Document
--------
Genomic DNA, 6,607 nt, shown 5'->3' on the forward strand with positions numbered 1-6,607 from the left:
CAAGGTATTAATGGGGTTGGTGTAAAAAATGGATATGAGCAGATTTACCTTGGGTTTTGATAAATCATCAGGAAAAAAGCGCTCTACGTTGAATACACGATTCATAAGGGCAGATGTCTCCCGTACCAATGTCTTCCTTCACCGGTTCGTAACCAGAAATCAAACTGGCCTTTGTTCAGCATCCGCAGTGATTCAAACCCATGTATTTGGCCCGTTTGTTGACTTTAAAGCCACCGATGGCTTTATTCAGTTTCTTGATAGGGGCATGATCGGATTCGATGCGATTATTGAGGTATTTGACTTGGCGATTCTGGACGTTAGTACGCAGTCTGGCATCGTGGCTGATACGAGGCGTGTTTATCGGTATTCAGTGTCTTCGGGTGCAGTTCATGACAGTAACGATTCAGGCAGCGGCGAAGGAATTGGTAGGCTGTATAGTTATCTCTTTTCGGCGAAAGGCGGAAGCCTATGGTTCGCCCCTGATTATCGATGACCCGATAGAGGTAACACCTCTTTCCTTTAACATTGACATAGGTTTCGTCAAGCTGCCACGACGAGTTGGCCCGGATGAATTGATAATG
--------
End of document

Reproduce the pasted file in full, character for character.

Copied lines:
Genomic DNA, 6,607 nt, shown 5'->3' on the forward strand with positions numbered 1-6,607 from the left:
CAAGGTATTAATGGGGTTGGTGTAAAAAATGGATATGAGCAGATTTACCTTGGGTTTTGATAAATCATCAGGAAAAAAGCGCTCTACGTTGAATACACGATTCATAAGGGCAGATGTCTCCCGTACCAATGTCTTCCTTCACCGGTTCGTAACCAGAAATCAAACTGGCCTTTGTTCAGCATCCGCAGTGATTCAAACCCATGTATTTGGCCCGTTTGTTGACTTTAAAGCCACCGATGGCTTTATTCAGTTTCTTGATAGGGGCATGATCGGATTCGATGCGATTATTGAGGTATTTGACTTGGCGATTCTGGACGTTAGTACGCAGTCTGGCATCGTGGCTGATACGAGGCGTGTTTATCGGTATTCAGTGTCTTCGGGTGCAGTTCATGACAGTAACGATTCAGGCAGCGGCGAAGGAATTGGTAGGCTGTATAGTTATCTCTTTTCGGCGAAAGGCGGAAGCCTATGGTTCGCCCCTGATTATCGATGACCCGATAGAGGTAACACCTCTTTCCTTTAACATTGACATAGGTTTCGTCAAGCTGCCACGACGAGTTGGCCCGGATGAATTGATAATG